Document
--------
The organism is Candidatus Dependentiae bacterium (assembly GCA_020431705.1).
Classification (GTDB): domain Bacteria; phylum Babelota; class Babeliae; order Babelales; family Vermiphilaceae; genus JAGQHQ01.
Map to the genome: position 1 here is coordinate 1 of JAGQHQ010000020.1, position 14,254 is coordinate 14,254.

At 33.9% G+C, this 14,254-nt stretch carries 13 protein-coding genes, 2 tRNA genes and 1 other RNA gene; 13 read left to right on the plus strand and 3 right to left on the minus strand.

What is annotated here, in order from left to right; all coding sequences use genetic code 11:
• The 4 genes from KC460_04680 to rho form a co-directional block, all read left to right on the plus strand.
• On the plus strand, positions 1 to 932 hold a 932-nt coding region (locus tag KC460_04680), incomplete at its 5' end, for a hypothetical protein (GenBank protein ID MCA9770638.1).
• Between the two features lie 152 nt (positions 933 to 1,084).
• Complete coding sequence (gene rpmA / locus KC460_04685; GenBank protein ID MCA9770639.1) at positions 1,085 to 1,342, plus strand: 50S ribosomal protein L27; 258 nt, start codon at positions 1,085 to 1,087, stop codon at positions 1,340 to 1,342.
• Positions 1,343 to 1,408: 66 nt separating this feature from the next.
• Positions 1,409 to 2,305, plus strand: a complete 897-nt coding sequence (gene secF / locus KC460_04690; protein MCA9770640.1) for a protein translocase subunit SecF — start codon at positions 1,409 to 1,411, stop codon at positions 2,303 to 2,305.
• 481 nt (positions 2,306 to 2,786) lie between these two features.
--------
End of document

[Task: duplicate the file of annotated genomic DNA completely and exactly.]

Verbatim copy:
The organism is Candidatus Dependentiae bacterium (assembly GCA_020431705.1).
Classification (GTDB): domain Bacteria; phylum Babelota; class Babeliae; order Babelales; family Vermiphilaceae; genus JAGQHQ01.
Map to the genome: position 1 here is coordinate 1 of JAGQHQ010000020.1, position 14,254 is coordinate 14,254.

At 33.9% G+C, this 14,254-nt stretch carries 13 protein-coding genes, 2 tRNA genes and 1 other RNA gene; 13 read left to right on the plus strand and 3 right to left on the minus strand.

What is annotated here, in order from left to right; all coding sequences use genetic code 11:
• The 4 genes from KC460_04680 to rho form a co-directional block, all read left to right on the plus strand.
• On the plus strand, positions 1 to 932 hold a 932-nt coding region (locus tag KC460_04680), incomplete at its 5' end, for a hypothetical protein (GenBank protein ID MCA9770638.1).
• Between the two features lie 152 nt (positions 933 to 1,084).
• Complete coding sequence (gene rpmA / locus KC460_04685; GenBank protein ID MCA9770639.1) at positions 1,085 to 1,342, plus strand: 50S ribosomal protein L27; 258 nt, start codon at positions 1,085 to 1,087, stop codon at positions 1,340 to 1,342.
• Positions 1,343 to 1,408: 66 nt separating this feature from the next.
• Positions 1,409 to 2,305, plus strand: a complete 897-nt coding sequence (gene secF / locus KC460_04690; protein MCA9770640.1) for a protein translocase subunit SecF — start codon at positions 1,409 to 1,411, stop codon at positions 2,303 to 2,305.
• 481 nt (positions 2,306 to 2,786) lie between these two features.